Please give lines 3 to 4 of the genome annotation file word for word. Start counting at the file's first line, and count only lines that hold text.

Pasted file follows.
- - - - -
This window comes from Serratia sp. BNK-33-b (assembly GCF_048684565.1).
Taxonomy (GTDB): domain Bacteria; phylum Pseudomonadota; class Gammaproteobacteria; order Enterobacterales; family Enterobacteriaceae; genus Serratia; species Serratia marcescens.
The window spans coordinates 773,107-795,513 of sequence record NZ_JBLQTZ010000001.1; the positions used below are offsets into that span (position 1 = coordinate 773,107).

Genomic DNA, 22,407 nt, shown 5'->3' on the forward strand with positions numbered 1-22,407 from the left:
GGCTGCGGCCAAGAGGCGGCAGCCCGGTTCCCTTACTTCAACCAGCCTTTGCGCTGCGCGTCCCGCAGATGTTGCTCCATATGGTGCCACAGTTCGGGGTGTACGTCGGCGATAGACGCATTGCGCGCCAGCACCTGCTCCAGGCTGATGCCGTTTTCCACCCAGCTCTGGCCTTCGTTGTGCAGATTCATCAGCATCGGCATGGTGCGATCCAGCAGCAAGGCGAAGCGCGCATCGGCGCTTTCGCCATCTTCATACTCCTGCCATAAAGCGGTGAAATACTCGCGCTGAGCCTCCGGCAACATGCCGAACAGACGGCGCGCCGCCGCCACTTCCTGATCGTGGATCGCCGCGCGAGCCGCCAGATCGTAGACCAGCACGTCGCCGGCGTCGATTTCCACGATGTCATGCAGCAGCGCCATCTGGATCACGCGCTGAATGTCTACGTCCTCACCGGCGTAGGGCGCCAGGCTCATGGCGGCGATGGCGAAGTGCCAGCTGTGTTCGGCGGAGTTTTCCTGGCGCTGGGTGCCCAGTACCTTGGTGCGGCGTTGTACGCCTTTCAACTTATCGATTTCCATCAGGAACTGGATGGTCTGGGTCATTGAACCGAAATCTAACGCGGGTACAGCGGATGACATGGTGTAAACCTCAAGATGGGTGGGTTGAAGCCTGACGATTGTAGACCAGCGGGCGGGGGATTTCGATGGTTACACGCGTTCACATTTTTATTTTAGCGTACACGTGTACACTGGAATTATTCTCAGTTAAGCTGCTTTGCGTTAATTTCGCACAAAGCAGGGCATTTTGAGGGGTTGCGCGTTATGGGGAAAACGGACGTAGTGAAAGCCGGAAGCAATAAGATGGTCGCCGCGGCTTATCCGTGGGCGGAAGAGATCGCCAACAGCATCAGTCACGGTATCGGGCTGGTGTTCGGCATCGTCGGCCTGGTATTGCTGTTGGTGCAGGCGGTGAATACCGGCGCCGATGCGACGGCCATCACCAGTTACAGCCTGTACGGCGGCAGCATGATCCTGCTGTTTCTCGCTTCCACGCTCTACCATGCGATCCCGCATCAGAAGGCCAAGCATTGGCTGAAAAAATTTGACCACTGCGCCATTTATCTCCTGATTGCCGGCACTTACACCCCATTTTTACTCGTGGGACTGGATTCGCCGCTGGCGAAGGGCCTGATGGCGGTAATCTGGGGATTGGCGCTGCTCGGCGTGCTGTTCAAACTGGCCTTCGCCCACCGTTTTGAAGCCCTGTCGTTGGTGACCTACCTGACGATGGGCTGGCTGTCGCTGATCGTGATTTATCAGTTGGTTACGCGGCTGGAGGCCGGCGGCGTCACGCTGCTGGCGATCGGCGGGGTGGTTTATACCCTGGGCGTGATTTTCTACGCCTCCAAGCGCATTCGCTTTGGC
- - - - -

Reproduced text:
The window spans coordinates 773,107-795,513 of sequence record NZ_JBLQTZ010000001.1; the positions used below are offsets into that span (position 1 = coordinate 773,107).

Genomic DNA, 22,407 nt, shown 5'->3' on the forward strand with positions numbered 1-22,407 from the left: